We're two weeks out from the festival and the challenge is on. Move over Donald Trump, this ain't no game show. It's the real deal.
Filmmakers are faced with two tasks at any Los Angeles festival. They have to fill the house, and they have to get the Industry to take notice of them.
But really, that's just one job. Of the films that have had the most success after their Dances With Films screening, almost all of them played to overflowing houses.
Think about it. An acquisitions executive sits in an empty theatre to watch a movie with no big names. Eh.
Same executive has to push his or her way through a crowd to find the filmmaker to make sure there's a seat available.
Both movies may be of the same subjective quality. In fact, some might argue that the movie playing to an empty house could be "better than" (whatever that means) the full house, but it is the acquisition exec's job to find movies that people will come out to see.
Filmmakers are artists, yes. They are part of the performing arts, which means they are show people. Your festival screening is a show. It's a show in the theatre and a show in the lobby. As the leader of this show you have to tap into your inner P.T. Barnum.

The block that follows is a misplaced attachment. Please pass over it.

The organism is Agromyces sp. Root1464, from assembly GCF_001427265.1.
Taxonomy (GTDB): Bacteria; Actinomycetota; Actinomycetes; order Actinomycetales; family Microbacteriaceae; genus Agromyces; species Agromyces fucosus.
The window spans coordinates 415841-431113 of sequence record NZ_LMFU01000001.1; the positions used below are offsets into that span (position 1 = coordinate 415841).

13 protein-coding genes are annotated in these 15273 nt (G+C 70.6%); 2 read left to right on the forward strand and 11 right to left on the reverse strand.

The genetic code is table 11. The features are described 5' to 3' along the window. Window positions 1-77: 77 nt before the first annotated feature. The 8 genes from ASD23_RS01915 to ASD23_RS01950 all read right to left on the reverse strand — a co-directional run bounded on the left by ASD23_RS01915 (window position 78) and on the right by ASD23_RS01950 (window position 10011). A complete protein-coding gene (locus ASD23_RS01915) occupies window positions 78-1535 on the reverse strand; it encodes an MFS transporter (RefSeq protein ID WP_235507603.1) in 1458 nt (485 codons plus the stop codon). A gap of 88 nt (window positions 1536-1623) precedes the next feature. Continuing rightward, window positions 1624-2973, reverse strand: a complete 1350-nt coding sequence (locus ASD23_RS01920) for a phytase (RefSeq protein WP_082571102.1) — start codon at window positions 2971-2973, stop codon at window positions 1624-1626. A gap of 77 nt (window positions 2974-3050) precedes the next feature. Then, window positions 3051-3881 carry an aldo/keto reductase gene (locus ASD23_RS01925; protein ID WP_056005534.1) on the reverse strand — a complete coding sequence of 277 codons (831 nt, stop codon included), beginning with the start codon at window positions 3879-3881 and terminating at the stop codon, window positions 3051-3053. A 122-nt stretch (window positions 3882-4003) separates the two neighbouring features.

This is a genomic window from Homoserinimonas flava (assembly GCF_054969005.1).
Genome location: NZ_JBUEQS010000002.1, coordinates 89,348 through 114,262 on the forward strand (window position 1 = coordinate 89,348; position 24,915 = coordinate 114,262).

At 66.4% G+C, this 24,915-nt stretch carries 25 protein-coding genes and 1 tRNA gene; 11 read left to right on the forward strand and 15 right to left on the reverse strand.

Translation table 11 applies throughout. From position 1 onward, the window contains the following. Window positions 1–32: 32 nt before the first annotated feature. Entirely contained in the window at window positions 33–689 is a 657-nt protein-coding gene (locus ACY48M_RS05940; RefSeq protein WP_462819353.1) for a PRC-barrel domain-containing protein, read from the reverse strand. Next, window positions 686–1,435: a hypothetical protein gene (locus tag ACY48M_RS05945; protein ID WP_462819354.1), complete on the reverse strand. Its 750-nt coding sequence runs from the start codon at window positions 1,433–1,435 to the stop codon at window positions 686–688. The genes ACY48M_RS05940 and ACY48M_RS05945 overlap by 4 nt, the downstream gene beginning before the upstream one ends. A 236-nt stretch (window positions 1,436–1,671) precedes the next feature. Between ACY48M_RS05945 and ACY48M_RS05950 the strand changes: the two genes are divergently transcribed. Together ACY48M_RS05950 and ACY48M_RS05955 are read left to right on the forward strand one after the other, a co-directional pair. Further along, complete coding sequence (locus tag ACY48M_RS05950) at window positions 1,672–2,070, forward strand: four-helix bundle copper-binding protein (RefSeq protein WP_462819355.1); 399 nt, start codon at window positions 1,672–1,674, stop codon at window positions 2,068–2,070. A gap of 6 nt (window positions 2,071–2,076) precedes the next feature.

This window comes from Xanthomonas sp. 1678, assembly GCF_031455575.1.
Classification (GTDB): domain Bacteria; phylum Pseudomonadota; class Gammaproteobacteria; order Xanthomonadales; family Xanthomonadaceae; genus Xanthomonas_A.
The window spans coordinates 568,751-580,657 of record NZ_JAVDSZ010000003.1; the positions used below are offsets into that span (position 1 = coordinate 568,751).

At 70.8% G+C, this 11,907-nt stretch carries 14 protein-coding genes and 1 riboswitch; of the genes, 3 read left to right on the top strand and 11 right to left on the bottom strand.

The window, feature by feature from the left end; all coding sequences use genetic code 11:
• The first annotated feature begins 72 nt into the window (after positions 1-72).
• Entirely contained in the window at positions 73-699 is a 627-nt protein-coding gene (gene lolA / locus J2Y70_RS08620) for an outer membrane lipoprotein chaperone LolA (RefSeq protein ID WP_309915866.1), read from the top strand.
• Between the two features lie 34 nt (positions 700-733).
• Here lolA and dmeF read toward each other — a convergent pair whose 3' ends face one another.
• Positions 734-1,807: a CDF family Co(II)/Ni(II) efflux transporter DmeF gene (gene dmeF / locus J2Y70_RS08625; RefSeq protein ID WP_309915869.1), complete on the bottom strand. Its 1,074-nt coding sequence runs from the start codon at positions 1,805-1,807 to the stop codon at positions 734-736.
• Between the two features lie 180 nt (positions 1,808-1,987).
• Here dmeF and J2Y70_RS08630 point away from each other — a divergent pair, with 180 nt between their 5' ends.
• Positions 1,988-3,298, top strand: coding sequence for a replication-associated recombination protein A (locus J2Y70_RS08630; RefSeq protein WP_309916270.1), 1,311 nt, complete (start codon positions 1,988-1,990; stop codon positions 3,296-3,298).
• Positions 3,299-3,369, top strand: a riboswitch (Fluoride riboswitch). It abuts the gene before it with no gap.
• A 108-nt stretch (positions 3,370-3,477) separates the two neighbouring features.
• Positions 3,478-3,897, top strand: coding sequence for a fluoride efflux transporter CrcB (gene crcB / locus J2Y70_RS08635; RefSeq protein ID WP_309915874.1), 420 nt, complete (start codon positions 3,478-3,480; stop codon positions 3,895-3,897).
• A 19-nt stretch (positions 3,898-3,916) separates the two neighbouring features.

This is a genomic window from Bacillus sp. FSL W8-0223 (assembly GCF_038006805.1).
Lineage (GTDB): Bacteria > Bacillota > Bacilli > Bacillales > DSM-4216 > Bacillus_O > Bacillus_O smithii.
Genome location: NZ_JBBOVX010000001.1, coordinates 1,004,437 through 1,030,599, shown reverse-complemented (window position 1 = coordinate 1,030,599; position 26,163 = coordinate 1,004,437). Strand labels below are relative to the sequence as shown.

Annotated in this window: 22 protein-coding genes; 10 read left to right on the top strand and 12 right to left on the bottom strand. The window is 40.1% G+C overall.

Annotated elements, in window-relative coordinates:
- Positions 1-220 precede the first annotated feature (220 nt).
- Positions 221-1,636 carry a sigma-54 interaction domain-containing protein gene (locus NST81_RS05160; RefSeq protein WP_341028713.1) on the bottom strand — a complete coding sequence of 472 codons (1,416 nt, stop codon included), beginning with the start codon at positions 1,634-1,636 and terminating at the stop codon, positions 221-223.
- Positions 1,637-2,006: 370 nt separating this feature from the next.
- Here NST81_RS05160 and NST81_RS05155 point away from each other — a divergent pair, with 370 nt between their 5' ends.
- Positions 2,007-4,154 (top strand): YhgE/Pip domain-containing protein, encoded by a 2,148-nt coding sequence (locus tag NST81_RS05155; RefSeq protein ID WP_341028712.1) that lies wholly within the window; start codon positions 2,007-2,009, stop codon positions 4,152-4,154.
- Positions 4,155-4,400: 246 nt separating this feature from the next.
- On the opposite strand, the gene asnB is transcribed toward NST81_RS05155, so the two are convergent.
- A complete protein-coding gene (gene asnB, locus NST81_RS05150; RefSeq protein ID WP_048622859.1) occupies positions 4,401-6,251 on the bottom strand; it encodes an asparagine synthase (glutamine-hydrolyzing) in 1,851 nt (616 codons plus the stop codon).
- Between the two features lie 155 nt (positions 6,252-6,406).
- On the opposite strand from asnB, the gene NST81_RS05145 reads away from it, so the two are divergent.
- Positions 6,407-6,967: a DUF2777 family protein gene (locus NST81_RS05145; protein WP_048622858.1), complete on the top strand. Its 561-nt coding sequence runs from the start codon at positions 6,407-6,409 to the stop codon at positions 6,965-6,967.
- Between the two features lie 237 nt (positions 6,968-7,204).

You have to figure out what is special about your film – above and beyond the thousands of things to do in Los Angeles at the same time as your movie. Then you have to figure out a way to tell the people who might be into your show that it's happening.
None of that is easy.
The only advice I can give is that Los Angeles is a different animal. You tell her you're screening a movie and it's special and great and she needs to get off her couch, or off the beach, or down from the mountains, or whatever to come out and see this amazing event, and she will say, "Hey, that's nice. It looks great. Good for you."
"Are you going to come?"
"No, but ... good for you."
On the plus side, there are over ten million people in the area. If you can find a way to talk to the percentage of the whole that will get off their butts and come to your show, then you're set.
And while you're at it, don't forget to invite an executive or two.
Good luck. Thanks for reading.